Now here we are. Suppose we elect twenty-five under the present constitution. Then these separate to their places of work. Then suppose, this being spring, suppose in October—perhaps not from all the world, for in Europe they could meet there; in this country all who are here could meet in October, in Minneapolis, College View, St. Louis, somewhere around—away from Battle Creek—meet there, and spend two or three days in the study of the evangelical work, the preaching of the gospel, actually preaching it, so that we shall have Christ in it first and last and all the time.

In our convention in San Francisco last year, there was developed in a little while, by our lessons, in studying together, that the best, the right way to preach the truth, the third angel’s message, was to have Christ the first and the last and the all in every subject that we preach. Then we said, “Please show how to do it.” And we did not have one man get up and show how to do it. We had each minister and licentiate, from the oldest minister to the youngest licentiate, get up on the platform and take the second of Daniel, and preach it with Christ in it from the beginning to the end, all the time; and take the nature of man, and show how he would preach it, and if he did not know how, do the best he could, and those who did know how suggest and help him, working together as brethren to get a view of the field, that we might, as we went abroad, preach every line of truth, every subject of our message, with Christ in it first and last and all the time. We have not been used to anything of that kind; we have been preaching the message, and preaching Christ the all and in all of it. And each one is to study the educational work, and the medical missionary line, and to study the publishing line, all together, the principles of it, the needs of it, how best to push it. Then take two or three days to study the medical missionary work, and the principles of that, and the organization of that, and all concerning it, and the best way that every one can push that; and so on all around the whole field covered. In my experience nothing has ever occurred that so unified the brethren and their ideas in the work, and their working together, as that one thing has done. That has in the nature of things got to do it.

Geo. F. Watson: What would you do with a man that would not preach just as the committee thought he should?

A. T. Jones: Let him preach the gospel. I do not know what is in that question; but you all know what to do. A man is not to preach for the committee; he is not employed by the committee; he does not belong to the committee. He preaches for Jesus Christ; he belongs to Jesus Christ; and the committee must belong to Jesus Christ, and serve Christ, and let the other man alone, and let him preach the gospel which Christ gives. You all know that. As I say, let that be done now; and in October let them meet, and then the next spring meet again somewhere, get together again, and study further. Each one will be growing all this time; and thus there will be three meetings, in a large sense, of the committee before the two years pass, and each one of them will be simply taking advance steps, and pushing the work that much harder and that much more.

This is what is in the present constitution, when you will give it a chance to work. That is the difficulty. That was the trouble. I was not wanted particularly as president of the California Conference, thank the Lord. And so I said. Yes, and, No. But one reason of that was, one special reason was, I did not have executive ability. I thank the Lord for that, and give other people a chance to have a little all the time. But the one great thing was, and the only philosophy—I will not say the only philosophy, but the philosophy of my being president of the California Conference, or of anything at all—was simply this; these principles I have been preaching all these years, that you know of, all over this land, and beyond, and in a whole lot of places it was said, “Oh, well, that is good preaching, and those are fine principles ‘A. T.’ gets off, but they are not practical.” And it was said on the California camp-ground, where I was called to that place, “Yes, ‘A. T.’ gets off pretty good principles; that looks all right; but can he make them work?” Thank the Lord, he can not, because these principles are divine, and nobody can make them work but God. All that is wanted is that they shall have recognition. All that is wanted is that they shall be given a place, and they themselves will work out themselves. That has been demonstrated wherever it has been accepted. It has demonstrated itself in the college work; it has demonstrated itself in the sanitarium work; it has demonstrated itself in the conference work, wherever it has had a chance to be recognized. It does demonstrate itself; so I do not see any use of my being president of anything ever any more on the earth, and next week I expect to quit.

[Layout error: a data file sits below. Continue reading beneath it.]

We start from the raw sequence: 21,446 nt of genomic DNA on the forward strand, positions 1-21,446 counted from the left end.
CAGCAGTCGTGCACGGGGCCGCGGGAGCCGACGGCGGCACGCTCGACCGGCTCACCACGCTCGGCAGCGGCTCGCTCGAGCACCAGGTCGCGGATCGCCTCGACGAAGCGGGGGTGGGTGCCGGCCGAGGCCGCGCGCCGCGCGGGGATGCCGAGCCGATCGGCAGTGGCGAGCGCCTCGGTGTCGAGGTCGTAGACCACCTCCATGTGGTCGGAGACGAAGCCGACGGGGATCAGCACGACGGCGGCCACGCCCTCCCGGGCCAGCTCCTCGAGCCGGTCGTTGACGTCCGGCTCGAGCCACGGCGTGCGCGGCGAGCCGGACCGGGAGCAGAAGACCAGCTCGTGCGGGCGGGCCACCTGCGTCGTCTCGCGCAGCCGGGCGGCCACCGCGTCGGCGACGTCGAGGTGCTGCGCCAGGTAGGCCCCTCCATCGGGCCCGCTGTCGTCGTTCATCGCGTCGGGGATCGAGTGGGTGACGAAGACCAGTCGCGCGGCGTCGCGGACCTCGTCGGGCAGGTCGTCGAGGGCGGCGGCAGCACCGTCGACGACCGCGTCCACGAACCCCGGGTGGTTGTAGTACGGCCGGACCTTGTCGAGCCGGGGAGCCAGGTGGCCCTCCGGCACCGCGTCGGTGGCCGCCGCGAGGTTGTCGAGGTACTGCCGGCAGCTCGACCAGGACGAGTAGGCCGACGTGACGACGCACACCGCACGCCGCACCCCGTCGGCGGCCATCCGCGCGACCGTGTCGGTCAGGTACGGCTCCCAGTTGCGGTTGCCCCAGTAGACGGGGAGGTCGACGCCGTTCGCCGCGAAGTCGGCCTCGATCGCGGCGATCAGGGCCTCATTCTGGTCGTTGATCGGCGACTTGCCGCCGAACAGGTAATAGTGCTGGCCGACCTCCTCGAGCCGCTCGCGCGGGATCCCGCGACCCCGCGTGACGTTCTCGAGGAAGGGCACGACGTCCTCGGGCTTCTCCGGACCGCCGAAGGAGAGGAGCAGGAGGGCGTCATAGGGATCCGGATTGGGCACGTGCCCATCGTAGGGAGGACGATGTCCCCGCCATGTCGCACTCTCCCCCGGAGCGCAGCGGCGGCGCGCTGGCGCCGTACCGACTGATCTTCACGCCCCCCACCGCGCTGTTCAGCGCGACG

There is something in that I want to call your attention to; and, brethren, it is high time that we should give sanction to a better idea of things than that to do our best work we must be president of something. There is a better ambition; there is a better example to set before our young men who are in the schools, and are coming into the tent work this season; there is a better example, there is a better ambition to set before them than the idea that the best work they can ever do is to be president of something. No, sir; let the presidency go as fast as it can, and thank the Lord that we got rid of it in the General Conference affairs; let us hold that advantage, and not go back to Egypt, and get the blessedness to be found in the operation of this constitution; and let it come gradually. I would not suggest to anybody to sweep away all presidencies; but let it come as God may guide us in it; but where the Lord has led us that step, where He has shown us the advantage in it, let us hold that advantage under God, and let Him lead us on in whatever way